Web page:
Cliff May

SDEROT, ISRAEL – This small, working-class Israeli city on the edge of the Negev Desert, home to refugees from Muslim lands, Ethiopia, Eastern Europe and elsewhere, is world-famous for one thing only: The missiles that have rained down on it for years, fired from Hamas-controlled Gaza just a mile away.

Behind the police station, the best preserved rockets are kept in a metal-and-glass case, the kind you might use to store odds and ends in your garage. The mangled and rusted remains of scores more rest in a separate metal rack unprotected from the elements.

More than twenty types of missiles have been identified. Hamas colors its missile red and green, which gives them an almost Christmassy look. The plain red ones are courtesy of Palestinian Islamic Jihad. Yellow and red indicate the Al Aksa Martyrs’ Brigades. The black ones are from al Qaeda which also maintains a presence in Gaza. These weapons are often called Qassams but that’s a generic name that can refer to any improvised missile.

The people of Sderot have been under intermittent attack for 13 years. More than 15,000 rockets have been fired from Gaza at Israeli targets – 12,000 of those since Israel withdrew from the territory in September 2005. Those Israelis who believed that giving up all claims to Gaza would bring peace -- or at least contribute to the “peace process” -- have been proven wrong.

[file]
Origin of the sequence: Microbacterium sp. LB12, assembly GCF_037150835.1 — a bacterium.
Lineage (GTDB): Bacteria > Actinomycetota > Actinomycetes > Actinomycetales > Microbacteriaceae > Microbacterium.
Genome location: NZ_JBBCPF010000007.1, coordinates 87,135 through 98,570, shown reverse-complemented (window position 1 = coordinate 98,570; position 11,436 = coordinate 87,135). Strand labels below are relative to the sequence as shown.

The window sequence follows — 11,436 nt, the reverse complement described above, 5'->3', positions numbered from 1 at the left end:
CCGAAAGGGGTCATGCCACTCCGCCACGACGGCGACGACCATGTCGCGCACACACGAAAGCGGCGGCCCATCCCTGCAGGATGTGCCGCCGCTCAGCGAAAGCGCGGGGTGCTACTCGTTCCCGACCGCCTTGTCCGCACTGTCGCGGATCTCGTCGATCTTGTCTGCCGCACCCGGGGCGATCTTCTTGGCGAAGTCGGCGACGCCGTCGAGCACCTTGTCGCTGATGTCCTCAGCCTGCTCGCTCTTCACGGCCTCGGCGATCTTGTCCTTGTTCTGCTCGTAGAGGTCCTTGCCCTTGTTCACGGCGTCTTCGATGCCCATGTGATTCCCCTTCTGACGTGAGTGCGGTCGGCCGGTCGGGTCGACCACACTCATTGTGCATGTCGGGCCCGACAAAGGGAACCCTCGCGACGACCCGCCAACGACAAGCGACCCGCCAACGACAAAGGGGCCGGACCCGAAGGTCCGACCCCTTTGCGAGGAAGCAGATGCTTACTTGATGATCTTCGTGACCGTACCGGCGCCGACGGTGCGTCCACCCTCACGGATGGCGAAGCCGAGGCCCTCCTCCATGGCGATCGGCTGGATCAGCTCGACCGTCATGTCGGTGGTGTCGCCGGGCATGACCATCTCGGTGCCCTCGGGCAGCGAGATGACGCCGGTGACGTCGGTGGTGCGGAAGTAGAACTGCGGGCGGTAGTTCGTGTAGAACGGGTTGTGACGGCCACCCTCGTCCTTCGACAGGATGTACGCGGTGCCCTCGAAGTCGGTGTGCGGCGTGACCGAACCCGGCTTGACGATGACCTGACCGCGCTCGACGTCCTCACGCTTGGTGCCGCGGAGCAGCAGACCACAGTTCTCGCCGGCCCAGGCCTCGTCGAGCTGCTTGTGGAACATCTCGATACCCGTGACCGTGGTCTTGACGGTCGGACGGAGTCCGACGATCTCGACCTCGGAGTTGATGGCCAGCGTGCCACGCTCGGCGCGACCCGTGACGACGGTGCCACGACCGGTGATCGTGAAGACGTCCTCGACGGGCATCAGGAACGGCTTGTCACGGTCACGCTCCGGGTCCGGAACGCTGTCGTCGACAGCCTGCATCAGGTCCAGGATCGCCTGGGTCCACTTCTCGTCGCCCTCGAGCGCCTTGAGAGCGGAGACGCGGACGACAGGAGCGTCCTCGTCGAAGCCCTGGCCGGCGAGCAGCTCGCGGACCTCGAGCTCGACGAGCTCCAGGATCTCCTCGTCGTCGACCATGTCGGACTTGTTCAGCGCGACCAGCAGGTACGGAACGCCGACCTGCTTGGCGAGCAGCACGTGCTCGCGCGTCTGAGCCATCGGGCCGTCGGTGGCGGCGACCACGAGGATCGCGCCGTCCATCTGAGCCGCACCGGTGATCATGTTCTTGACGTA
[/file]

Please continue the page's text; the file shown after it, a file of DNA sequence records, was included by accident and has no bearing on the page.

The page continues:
Israelis are often advised by foreign friends not to “over-react” to the missile attacks. Imagine if Vancouver were lobbing missiles into Seattle. How might Russians respond if Poles were shooting rockets at Moscow suburbs?

Sderot is quiet for now. The most recent conflict between Hamas and Israel ended in a ceasefire last November after the Israelis came to the conclusion that most of Hamas’ longer-range rockets, in particular the Iranian-made Fajr-5s and the Iranian-designed M-75s, had been either deployed or destroyed. The current Hamas-Israel ceasefire is the 4th in the last six years. How long it will last is anyone’s guess, though an educated guess might be that it will last until Hamas and other groups have replenished their missile stockpiles.

Because Sderot is so close to Gaza, missile defense systems such as Iron Dome, which in November knocked out about 85 percent of the longer-range rockets aimed at population centers, cannot be used to protect the city. Instead, there are bomb shelters in apartment buildings, schools, even bus stops. When a missile launch has been detected, an alarm sounds and everyone has no more than 15 seconds to find a safe place.

Cliff May

Clifford D. May is the President of the Foundation for the Defense of Democracies.